Employees can build up their annual leave entitlement while off on certified sick leave and if on long-term sick leave and cannot take their annual leave due to illness, they can carry it over for up to 15 months after the end of the year it was earned. If they terminate their employment within these 15 months, they can receive a payment for their unused annual leave accrued during their certified illness.

What happens if an employee is sick during public holidays?

A full time employee who is on certified sick leave during a public holiday, is entitled to benefit for the public holiday they missed up to 6 months in cases of long term illness. If they are a part-time employee on sick leave during a public holiday, they would be entitled to time off work for the public holiday provided they worked for their employer at least 40 hours in the previous 5-week period.

However, they are not entitled to the public holiday if they are absent from work immediately before the public holiday and have been off work for more than 26 weeks due to an ordinary illness or accident, or for more than 52 weeks due to an occupational accident.

How should you manage an employee’s return-to-work?

Depending on the length of absence, and the nature of the illness or injury, it may be prudent for the employer to request the employee to submit a return-to-work medical certificate confirming that they are able to return to do their normal duties on a full-time or part time basis without accommodation or if there are concerns, what accommodations could be considered. This would be the case if the employer feels that their return may further impact the employee’s health such as standing for long periods if the employee had a leg injury/operation. All employees should be interviewed upon their return to work following an illness or injury and the employer is concerned whether or not they are fit to return to work and if a return-to-work medical certificate is not required by the employer, they should be asked to self-certify that they are fully able to return to their normal duties and declare whether or not they require accommodation.  In either case, it is critical that a well-written and clear job description is provide to the employee outlining their job responsibilities, tasks, physical and other requirements, etc.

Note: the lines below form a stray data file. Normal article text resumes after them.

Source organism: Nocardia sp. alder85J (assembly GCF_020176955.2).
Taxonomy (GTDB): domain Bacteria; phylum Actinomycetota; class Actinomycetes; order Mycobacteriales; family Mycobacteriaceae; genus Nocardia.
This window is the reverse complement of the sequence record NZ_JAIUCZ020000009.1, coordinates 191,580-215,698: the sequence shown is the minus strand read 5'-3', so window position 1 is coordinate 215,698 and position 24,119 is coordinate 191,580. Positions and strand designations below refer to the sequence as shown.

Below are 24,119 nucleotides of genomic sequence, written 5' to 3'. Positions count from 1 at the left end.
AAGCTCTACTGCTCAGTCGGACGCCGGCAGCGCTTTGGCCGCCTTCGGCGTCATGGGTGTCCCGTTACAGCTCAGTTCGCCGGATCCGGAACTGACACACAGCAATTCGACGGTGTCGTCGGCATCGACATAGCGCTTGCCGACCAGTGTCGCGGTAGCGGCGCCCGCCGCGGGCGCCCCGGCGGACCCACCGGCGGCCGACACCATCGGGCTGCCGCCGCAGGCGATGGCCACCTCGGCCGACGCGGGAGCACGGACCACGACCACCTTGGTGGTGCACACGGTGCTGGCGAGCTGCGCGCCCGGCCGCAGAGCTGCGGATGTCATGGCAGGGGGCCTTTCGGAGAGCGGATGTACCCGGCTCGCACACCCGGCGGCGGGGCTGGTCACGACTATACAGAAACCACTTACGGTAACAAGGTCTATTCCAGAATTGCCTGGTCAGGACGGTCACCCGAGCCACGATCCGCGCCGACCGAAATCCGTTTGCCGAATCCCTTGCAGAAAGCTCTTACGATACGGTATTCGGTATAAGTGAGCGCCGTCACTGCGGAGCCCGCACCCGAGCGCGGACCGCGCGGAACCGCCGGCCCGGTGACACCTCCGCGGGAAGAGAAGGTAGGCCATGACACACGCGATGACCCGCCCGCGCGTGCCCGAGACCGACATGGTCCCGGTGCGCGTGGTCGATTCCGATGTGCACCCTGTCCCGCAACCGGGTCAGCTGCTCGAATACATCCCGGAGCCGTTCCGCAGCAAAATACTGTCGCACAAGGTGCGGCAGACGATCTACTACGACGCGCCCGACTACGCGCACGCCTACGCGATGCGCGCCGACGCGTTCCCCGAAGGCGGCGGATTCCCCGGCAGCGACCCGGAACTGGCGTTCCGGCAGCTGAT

We can help you integrate the new sick leave legislation into your handbook and contracts,  communicate with your employees to help manage the process and guide and navigate you through difficult or sensitive HR matters to reduce risk.

Don’t get left behind with the Sick Leave Bill 2022. Book a complimentary consultation today!